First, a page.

Welcome aboard! My name is Kira, and I’ll be your guide here on this great movie diatribe. It’s the perfect job for me because I used to work in movies! But just between you and me this is no ordinary tour. Because here we’ll be taking a look a film editing techniques and seeing how they can be used to design theme parks and rides! Funky huh? Just please make sure to keep your hands, arms, and eyes in an ergonomic positions at all times.
Now that we’ve taken care of business. Let’s talk about me. Back before I started pursuing a career in themed entertainment design, I had another career ambition. For a very long time I wanted to be a film editor. (Yes ironic for a person who can’t cut anything out of a 7000 word article). I fell in love with the process of editing when I was a young teenager, went to film school, and had a fairly successful career working in all stages of the post production process – editing quite a number of short films, commercials, and a feature along the way. As such, I spent a lot of time studying editing theory and how, not to craft stories from scratch, but how to tell stories with existing pieces: spending a lot of time thinking about how to shape emotion through the use of pacing, perspective, music, etc. And as such I can’t help but approach the design of themed entertainment from within this framework. But it’s occurred to me that this might be a more novel perspective for many people interested in the discipline because while modern theme park design has its roots heavily planted in movie making – most current fans and people interested in designing it tend to have roots more in visual art, writing, technology, or general theme park fandom.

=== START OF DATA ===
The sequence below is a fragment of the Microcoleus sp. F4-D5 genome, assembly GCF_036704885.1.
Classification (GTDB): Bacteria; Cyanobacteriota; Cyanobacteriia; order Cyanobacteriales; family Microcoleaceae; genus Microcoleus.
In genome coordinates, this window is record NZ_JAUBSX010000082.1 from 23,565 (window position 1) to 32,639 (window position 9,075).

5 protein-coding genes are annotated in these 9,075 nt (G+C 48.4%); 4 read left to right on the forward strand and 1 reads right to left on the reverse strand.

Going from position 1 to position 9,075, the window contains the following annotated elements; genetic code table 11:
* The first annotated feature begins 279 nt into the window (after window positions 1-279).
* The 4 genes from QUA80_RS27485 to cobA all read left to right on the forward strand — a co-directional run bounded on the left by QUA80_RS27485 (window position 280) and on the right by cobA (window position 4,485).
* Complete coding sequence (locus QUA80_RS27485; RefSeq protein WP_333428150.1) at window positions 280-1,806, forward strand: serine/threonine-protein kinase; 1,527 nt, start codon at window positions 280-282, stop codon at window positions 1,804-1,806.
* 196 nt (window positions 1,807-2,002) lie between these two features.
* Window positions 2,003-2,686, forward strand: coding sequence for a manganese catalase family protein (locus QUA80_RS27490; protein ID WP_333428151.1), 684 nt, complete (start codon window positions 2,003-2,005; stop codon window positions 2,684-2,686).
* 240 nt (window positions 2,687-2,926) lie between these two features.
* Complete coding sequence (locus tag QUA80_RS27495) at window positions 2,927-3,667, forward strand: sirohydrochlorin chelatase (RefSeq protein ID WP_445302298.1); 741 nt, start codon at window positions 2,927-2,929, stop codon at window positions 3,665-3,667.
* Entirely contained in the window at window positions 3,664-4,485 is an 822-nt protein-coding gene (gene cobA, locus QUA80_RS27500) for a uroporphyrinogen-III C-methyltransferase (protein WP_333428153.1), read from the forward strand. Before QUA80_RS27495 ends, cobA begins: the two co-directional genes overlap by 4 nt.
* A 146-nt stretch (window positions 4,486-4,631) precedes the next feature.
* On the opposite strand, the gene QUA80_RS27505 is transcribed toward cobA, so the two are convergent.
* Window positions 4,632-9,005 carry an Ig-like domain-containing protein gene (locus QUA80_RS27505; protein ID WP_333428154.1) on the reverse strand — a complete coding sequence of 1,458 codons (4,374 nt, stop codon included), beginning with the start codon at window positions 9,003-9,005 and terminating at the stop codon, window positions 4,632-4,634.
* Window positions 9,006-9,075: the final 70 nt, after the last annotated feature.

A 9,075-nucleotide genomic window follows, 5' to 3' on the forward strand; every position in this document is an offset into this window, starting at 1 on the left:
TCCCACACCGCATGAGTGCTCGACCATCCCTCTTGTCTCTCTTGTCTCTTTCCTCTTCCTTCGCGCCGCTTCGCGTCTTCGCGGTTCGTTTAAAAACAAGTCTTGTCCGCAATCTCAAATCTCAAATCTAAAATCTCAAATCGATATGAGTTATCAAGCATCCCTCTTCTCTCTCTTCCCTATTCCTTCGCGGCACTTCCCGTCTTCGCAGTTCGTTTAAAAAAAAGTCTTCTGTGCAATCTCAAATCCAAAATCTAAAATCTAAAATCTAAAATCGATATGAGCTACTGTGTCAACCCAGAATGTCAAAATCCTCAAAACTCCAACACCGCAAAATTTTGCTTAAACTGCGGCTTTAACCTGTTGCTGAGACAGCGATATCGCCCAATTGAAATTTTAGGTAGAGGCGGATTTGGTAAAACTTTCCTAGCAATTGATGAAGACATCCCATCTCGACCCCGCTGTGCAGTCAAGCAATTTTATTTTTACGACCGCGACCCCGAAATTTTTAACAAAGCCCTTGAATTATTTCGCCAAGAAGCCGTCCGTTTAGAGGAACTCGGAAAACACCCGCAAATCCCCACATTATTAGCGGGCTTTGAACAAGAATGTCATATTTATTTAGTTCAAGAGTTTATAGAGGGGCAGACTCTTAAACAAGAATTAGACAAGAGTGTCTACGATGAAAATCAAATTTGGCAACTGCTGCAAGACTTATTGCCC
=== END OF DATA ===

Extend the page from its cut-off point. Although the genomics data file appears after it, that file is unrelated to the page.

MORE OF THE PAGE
And I know what you’re thinking. “Editing? How is there any editing happening in a theme park? It’s all just one continuous environment!” To which I’d reply, “Well, only sort of.” The rules and theories behind editing actually apply to any sort of art form that’s experienced over a period of time. Editing is the study of how to best tell a story. And when you look at themed attractions in particular, there’s actually a lot of tools being used in ways remarkably similar to cutting together film. So what do you say? Is everybody ready?Continue reading “Ready when you are CB: A Primer on Editing Technique for Themed Entertainment”